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Monday, October 2, 2023

The most viable solution for Niger’s three-year transitional timetable

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By Retired Lt. Colonel
Samsudeen Sarr

By now, my readers are likely acquainted with the recent announcement made by the military leaders of Niger on Sunday, August 20, 2023. The announcement revealed their unwavering commitment to a three-year transitional government, a move that stands in stark opposition to all negotiations conducted by ECOWAS. I mean the negotiations aimed to reverse the military takeover that occurred on July 26 and to reinstate the ousted President Mohamed Bazoum.

This declaration accentuates the failure of the diplomatic efforts led by envoys sent by ECOWAS, headed by former Nigerian head of state Abdulsalami Abubakar. Regrettably, their mission did not yield any substantial results. On the contrary, the situation has taken a turn for the worse. Instead of effecting the reinstatement of President Bazoum, the junta – perhaps out of a sense of frustration and anger – has chosen to subject him to a trial for alleged treason. This charge stems from their belief that Mr. Bazoum colluded with a foreign nation to exploit Niger’s resources against the will and benefit of the population. This foreign nation is none other than France, which has garnered significant attention since the global community commenced investigating the reasons behind the French insistence on retaining Bazoum’s power.

Evidently, the plethora of negative media content, encompassing videos, audio recordings, and written articles, has displayed the adverse consequences of France’s post-colonial role in Francophone countries. The persistent efforts to uphold compliant African leaders and governments loyal to Paris have elicited sympathy for the leaders of the Niger coup. Their aim is to break free from the deplorable status quo. Globally, it has become evident that leaders like Mohamed Bazoum, like a few of his contemporaries in Francophone former African colonies, do not challenge French economic and resource control, regardless of the detrimental impact on their indigenous populations.

As witnessed with recent military coups in Mali and Burkina Faso, which severed the six-decade-old ties binding them to France, Niger seems poised to embark on a similar path. It appears that many more nations will likely follow suit, if not all, within a relatively short span of time. This shift signifies a growing determination to emancipate the former colonies from the grip of historic dependencies and assert their sovereignty.

As a scholar aptly pointed out, resolving the issue of military coups in former French colonies in Africa requires addressing the ongoing exploitation of these nations’ resources by France for centuries.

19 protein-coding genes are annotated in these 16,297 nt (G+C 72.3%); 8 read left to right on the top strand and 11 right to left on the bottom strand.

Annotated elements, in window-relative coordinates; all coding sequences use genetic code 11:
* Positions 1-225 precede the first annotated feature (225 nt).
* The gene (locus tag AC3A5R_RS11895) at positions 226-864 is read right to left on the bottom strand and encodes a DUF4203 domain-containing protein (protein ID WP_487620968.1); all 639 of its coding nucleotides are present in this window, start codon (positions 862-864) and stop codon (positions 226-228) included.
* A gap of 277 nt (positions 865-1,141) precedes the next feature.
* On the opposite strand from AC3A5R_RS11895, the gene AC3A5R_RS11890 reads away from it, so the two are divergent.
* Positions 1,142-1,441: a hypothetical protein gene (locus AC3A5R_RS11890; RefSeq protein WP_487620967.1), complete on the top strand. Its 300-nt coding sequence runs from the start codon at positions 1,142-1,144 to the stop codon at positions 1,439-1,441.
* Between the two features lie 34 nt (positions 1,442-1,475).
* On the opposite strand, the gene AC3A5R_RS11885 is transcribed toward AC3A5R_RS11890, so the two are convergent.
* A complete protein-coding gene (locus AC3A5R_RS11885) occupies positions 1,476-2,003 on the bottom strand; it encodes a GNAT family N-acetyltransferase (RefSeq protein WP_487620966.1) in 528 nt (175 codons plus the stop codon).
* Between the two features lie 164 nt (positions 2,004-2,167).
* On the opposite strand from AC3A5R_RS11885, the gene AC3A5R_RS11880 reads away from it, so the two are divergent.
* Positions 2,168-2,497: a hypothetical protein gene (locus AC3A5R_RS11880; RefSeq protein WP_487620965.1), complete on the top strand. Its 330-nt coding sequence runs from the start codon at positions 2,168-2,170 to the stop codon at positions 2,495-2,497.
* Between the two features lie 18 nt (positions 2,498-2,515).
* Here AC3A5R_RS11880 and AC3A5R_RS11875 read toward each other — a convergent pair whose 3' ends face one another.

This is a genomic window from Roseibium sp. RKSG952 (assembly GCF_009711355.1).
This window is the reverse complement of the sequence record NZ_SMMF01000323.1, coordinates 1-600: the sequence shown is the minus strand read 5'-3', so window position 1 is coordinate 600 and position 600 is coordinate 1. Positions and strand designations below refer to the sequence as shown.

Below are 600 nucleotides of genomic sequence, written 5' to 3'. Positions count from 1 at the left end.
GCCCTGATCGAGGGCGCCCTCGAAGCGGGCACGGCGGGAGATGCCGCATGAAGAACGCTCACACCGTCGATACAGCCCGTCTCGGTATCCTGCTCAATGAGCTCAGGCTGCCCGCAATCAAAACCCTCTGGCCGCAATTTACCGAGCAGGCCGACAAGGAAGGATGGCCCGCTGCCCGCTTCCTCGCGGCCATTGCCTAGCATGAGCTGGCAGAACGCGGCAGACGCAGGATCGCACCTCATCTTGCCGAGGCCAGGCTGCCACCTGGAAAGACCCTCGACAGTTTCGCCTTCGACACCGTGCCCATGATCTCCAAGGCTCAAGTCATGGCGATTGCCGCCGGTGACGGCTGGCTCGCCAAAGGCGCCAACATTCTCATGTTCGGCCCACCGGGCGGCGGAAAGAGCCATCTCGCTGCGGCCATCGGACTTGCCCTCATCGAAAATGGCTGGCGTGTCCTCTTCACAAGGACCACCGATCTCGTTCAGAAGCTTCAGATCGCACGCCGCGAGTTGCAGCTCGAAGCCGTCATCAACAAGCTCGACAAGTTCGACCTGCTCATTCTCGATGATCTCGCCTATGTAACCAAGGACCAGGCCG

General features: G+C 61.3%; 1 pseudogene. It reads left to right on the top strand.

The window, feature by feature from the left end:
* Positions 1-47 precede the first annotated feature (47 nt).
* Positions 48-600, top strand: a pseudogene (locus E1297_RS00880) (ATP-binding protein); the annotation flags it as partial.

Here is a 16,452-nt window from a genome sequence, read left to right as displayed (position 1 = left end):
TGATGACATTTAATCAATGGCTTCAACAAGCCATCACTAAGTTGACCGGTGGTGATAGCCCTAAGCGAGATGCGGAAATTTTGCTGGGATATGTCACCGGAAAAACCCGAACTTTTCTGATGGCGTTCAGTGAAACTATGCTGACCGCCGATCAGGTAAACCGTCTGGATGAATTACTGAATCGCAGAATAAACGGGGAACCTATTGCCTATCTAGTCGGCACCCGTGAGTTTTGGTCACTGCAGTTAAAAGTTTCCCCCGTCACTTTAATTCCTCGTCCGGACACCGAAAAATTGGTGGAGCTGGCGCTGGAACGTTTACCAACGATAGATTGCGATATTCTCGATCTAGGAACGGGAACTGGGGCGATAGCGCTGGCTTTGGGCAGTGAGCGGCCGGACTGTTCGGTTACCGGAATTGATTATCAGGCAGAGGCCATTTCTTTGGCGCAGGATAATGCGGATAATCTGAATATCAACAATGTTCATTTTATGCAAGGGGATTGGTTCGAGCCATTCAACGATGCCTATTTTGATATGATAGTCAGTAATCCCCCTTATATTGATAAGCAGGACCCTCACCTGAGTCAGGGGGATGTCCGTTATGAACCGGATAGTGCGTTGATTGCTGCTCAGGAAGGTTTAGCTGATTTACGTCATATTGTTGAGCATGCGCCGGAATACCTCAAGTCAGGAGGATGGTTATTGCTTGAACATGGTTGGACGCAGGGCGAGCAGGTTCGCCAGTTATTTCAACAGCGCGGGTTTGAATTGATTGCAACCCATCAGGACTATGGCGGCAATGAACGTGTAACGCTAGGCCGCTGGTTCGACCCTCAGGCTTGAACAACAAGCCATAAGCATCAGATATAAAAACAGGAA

The West African regional bloc ECOWAS has declared that if the demands of the junta are not met through negotiations, they might resort to military intervention against the Nigerien coup leaders to reinstate Bazoum.

In an interesting yet seemingly theatrical move, ECOWAS Chiefs of Staff convened in Ghana last week for a ceremonial meeting. However, they refrained from disclosing the exact number of troops available for the mission, announcing a confidential “D day” for the operation. This gesture raises two possibilities: either they are bluffing, or their lack of troops and resources has become apparent, a point I’ve been emphasizing.

Out of a minimum requirement of 23,000 combatants and an initial budget of US$2 billion for the mission, only Senegal and Ivory Coast have contributed a combined total of 3100 soldiers. Moreover, they lack a suitable staging ground near the Niger border. Additionally, accusations have arisen against Presidents Macky Sall of Senegal and Allasane Ouattara of Ivory Coast, claiming they are merely following France’s orders, underscoring their allegiance to President Emmanuel Macron.

Hence, I must candidly state that an ECOWAS-led intervention in the Niger coup seems implausible from my perspective. Nonetheless, before I delve into my proposed way forward, it’s worth noting the curious case of the former ousted president of Burkina Faso, who blames ECOWAS for failing to intervene militarily in his 2015 situation, yet supports such action for Bazoum. The disparity lies in the higher stakes for France and NATO in Niger due to the country’s valuable resources that sustain global industries and technologies.

With a military confrontation in Niger ruled out due to the aforementioned reasons, the next rational course of action aligns with what I previously suggested and what the government of Abdourahmane Tchiani recently proposed. They have established a three-year transitional government, which ECOWAS could possibly negotiate to be reduced to 18 months.

Reflecting on the 1994 military coup in The Gambia, reminiscent of the present situation, offers insights. The Jammeh government initially declared a four-year transitional period but was eventually persuaded through effective negotiation to reduce it to two years, yielding stability and a workable solution. ECOWAS would do well to draw inspiration from the Gambian experience of twenty-nine years ago, as opposed to pursuing unattainable dreams.

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